Lord Justice JAMES said that the rule laid down in Orrell v. Busch was one to which he would always adhere. It made no difference that a decree had been made in the second suit. It must be transferred from the Rolls to the court of Malins, V.C., and the plaintiffs in the second suit must pay the costs of the application.

Lord Justice MELLISH concurred. Solicitors for the applicants, Nicholson, Nicol, and Son.

Solicitor for the respondents, James Mason.

POPE v. PRobyn. Specific performance-Agreement for lease-Parol agreement-Written memorandum. THIS was an appeal from a decision of the Master of the Rolls. In Sept. 1858 the plaintiff verbally agreed to take a lease of a farm belonging to the defendant for fourteen years, at a rent of 22s. an acre, and he at once entered into occupation of the farm. On the 20th Dec. 1859, on his paying his rent, the landlord, at his request, signed the following memorandum: "I undertake to grant a lease of the farm in Mr. Pope's occupation, from Lady Day 1860, at 22s. per acre, for a term of fourteen years, determinable at the end of the first seven years, at Mr. Pope's option." In 1868 the plaintiff called upon the defendant to grant him a lease containing a stringent game clause, and the the lease, and the defendant accordingly produced plaintiff refused to accept it, as the written agree ment contained no reference to such a clause, and he contended that it was not a usual clause. The defendant then gave him notice to quit, and subsequently commenced an action of ejectment against him. The plaintiff then filed his bill for specific performance, which the Master of the Rolls dismissed with costs. From this decision the plaintiff appealed.

Fry, Q.C. and J. G. Wood, for the appellant. Southgate, Q.C. and Freeling, for the respondent, were not called upon.

that the written memorandum was not intended Lord Justice JAMES said that it was obvious to be the agreement, but was a mere continuation of the prior verbal agreement, to the term of which one year was to be added. According to the about game at the time the verbal agreement was plaintiff's own evidence something had been said made, and the plaintiff must, therefore, have known that there were terms of that kind in connection with the defendant's farm. The plaintiff might have a lease containing the game clause, on paying the costs of the suit, or, if he did not wish to accept that, the appeal must simply be dismissed with costs.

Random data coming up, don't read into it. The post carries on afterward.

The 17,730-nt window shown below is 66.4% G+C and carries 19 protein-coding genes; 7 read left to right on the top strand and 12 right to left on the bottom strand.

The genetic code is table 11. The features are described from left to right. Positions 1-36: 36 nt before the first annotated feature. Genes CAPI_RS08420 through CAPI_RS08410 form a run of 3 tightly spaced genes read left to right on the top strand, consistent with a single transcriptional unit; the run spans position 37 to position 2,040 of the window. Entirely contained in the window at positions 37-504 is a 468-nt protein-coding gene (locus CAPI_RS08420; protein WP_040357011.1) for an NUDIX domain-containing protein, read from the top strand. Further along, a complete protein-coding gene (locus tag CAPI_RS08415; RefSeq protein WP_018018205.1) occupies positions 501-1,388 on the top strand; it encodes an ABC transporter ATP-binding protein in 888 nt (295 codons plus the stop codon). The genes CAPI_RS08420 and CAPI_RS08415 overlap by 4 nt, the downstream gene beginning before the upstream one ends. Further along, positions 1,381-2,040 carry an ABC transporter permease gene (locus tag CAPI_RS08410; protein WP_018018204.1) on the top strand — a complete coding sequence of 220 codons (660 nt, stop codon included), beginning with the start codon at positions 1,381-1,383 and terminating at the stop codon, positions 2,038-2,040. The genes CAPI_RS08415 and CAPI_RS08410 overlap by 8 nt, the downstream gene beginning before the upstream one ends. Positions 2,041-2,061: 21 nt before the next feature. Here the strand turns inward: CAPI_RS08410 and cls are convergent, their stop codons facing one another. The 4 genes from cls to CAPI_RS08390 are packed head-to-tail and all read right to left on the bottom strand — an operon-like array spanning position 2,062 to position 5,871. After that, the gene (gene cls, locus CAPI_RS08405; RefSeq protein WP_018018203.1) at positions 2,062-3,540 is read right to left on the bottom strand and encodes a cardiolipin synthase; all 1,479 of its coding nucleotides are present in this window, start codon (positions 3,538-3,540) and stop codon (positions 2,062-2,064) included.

Lord Justice MELLISH concurred. Solicitors for the appellant, W. Ford, for Carter and Goold, Newnham, Gloucestershire. Solicitors for the respondent, Hunter, Gwatkin, and Hunter.

ROLLS COURT. Monday, March 18.


Practice-Transfer of cause-Concurrent suits-Company-Winding-up-Agreement by secretary


THIS was an application that the above suit might be transferred from the court of Malins, V.C., to that of the Master of the Rolls, in which a suit of Gray v. Singers had been instituted for administration of the same estate. The suit of Lucas v. Siggers was instituted first, but a decree had been made by consent in the suit at the Rolls, no decree having been made in the first suit. The first suit was defective, and leave had been given to amend, but it had not been amended in pursuance of this leave. The plaintiffs in Lucas v. Siggers were Martha Lucas, a married woman, and two infants by their next friend. The plaintiffs in Gray v. Siggers were the two infants by another next friend, Mrs. Lucas being made a defendant. It appeared that the next friend in the second suit was at the time of instituting it aware of the

to take shares-Release by directors. THIS was a summons on the part of Mr. Thomas, the late secretary of the company, to have his name removed from the list of contributories in respect of 150 shares. It appeared that Thomas had agreed to take 1000 shares in order to provide money for the working of the mines, and had actually taken and paid for 850 shares leaving 150 shares remaining, which he was bound to take under the agreement. The company, however, not being very profitable, Mr. Thomas offered to resign his position as secretary so as to reduce the expenses of the company, and a resolution was passed accepting such resignation and relieving him of all liability in respect of the 150 shares. It was contended on behalf of the official liquidator that it was not within the powers of the directors to relieve him from his liability to take these shares.